You could add the Hawks, Wizards, and Mavericks to this list for having the odds go against them. But Atlanta still left the lottery with two top-10 picks, Washington's fall from No. 6 to No. 9 is not catastrophic, and Dallas only had a 26.2 percent chance of keeping its top-five protected pick, anyway. (The Mavs' No. 10 selection now conveys to Atlanta because of the 2018 draft-night deal that landed Luka Doncic.)
Cleveland, Phoenix, and Chicago were the real losers. The league's second-, third-, and fourth-worst teams had favorable odds to land a potentially franchise-changing talent. Instead, they were elbowed down to the Nos. 5, 6, and 7 picks, respectively.
What do the Cavs have? Collin Sexton showed signs of growth as his rookie season dragged on, but Cleveland has by far the fewest high-ceiling players of this bunch. Meanwhile, attracting high-profile free agents to this franchise will be nearly impossible without LeBron, and after battling the Knicks for the worst record this season, the Cavs just fell to the No. 5 pick in a draft that has, at most, three potential game-changers. Ouch.
Anti-tanking purists, rejoice!
In the first season of the NBA making the lottery odds of the three worst teams equal, and expanding the lottery to determine the top four picks rather than the top three, the league's six worst teams all fell from their pre-lottery draft slots.
Whether Tuesday's results will actually suppress the incentive to tank remains to be seen, but the first lottery tweaks in 14 years achieved the desired results, and the ramifications could reverberate for years to come.
Boston's season has been over for a week now, yet the Celtics keep finding ways to take Ls.
At the height of Celtics mania in October, most assumed this team would be competing for a championship while owning as many as four first-round picks. One of those picks, which belonged to Sacramento, was even expected to be in play near the top of the lottery (though if it went No. 1, it would convey to Philadelphia).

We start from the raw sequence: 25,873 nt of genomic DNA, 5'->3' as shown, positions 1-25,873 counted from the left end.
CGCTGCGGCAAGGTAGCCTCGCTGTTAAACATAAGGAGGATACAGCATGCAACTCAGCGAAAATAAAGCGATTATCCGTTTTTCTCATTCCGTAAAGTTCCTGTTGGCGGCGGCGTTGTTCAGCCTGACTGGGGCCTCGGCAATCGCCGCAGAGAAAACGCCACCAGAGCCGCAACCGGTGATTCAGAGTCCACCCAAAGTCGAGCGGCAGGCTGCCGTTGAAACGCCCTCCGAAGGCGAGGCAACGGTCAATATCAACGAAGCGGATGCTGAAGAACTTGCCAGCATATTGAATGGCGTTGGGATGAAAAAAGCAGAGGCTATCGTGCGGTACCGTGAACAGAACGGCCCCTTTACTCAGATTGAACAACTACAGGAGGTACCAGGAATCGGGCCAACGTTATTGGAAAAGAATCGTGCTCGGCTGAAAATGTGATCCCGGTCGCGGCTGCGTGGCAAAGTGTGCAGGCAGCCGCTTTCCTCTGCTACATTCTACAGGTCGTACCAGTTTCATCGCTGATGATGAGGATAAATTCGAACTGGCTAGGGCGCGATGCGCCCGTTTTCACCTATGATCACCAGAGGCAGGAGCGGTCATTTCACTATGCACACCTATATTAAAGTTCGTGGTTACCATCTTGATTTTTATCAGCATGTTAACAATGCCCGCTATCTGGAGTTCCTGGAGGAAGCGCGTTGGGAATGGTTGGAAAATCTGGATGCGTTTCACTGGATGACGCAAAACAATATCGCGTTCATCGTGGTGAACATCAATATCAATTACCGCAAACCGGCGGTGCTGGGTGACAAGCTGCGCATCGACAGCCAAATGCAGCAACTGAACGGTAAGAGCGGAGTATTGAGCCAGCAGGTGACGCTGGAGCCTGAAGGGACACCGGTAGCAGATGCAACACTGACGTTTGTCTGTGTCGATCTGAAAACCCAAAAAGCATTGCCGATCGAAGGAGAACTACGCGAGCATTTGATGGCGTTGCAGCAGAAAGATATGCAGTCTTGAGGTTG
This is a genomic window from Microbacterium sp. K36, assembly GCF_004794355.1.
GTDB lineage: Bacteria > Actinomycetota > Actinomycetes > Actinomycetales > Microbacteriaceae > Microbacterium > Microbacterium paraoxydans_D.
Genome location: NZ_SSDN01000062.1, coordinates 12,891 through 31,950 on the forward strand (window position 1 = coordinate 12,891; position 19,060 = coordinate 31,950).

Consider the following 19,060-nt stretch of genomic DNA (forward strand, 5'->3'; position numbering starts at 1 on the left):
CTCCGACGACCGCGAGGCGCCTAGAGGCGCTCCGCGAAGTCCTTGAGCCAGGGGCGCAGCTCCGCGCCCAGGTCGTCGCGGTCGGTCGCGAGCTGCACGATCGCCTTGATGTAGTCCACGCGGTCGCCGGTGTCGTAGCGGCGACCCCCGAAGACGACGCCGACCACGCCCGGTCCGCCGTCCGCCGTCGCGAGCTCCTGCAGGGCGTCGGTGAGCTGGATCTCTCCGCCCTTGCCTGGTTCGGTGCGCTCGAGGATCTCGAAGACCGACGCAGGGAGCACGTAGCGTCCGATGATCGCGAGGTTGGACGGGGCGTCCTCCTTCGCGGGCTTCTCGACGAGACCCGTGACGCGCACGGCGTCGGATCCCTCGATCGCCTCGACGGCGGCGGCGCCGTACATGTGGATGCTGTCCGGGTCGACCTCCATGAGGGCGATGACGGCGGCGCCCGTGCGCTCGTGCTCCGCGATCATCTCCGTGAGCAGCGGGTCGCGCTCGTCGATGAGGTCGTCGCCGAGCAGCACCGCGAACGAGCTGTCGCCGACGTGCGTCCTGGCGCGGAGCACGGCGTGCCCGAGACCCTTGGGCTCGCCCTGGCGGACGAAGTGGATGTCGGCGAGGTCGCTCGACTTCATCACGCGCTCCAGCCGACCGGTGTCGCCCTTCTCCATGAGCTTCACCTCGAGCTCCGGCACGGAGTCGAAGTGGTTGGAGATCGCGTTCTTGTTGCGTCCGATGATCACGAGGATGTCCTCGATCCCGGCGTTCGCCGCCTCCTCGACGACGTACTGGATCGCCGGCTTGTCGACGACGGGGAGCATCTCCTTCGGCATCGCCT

Instead, the bumbling Celtics were sent packing in the second round, the Kings hung around the West playoff race all year - leaving Boston with the No. 14 pick from that deal - and the Grizzlies jumped from No. 8 to No. 2 on lottery night, meaning their top-eight protected pick remains in Memphis and the payoff gets kicked down the road.
The Celtics still own the No. 14, No. 20, and No. 22 picks in the draft, but lottery night could have turned into so much more. All the while, their biggest rival in a potential Anthony Davis sweepstakes - the Lakers - might've found a way to bulk up their own offer.
The possibilities of going to a mega-market such as New York, Chicago, or Los Angeles eventually gave way to the reality of New Orleans, but it's not entirely fair to say Williamson lost in this, even if he may be disappointed right now.
The Lakers, the Bulls, and especially the Knicks haven't exactly proven to be well-run organizations lately. Meanwhile, the lottery could have also landed Williamson in non-glamour markets like Cleveland, Memphis, or Minnesota.
The guy has the tools to be an immediate star - both on and off the court, he's going to be the No. 1 pick in the NBA draft, and he's about to be a very, very wealthy teenager. Calling him one of the lottery's losers wouldn't be right.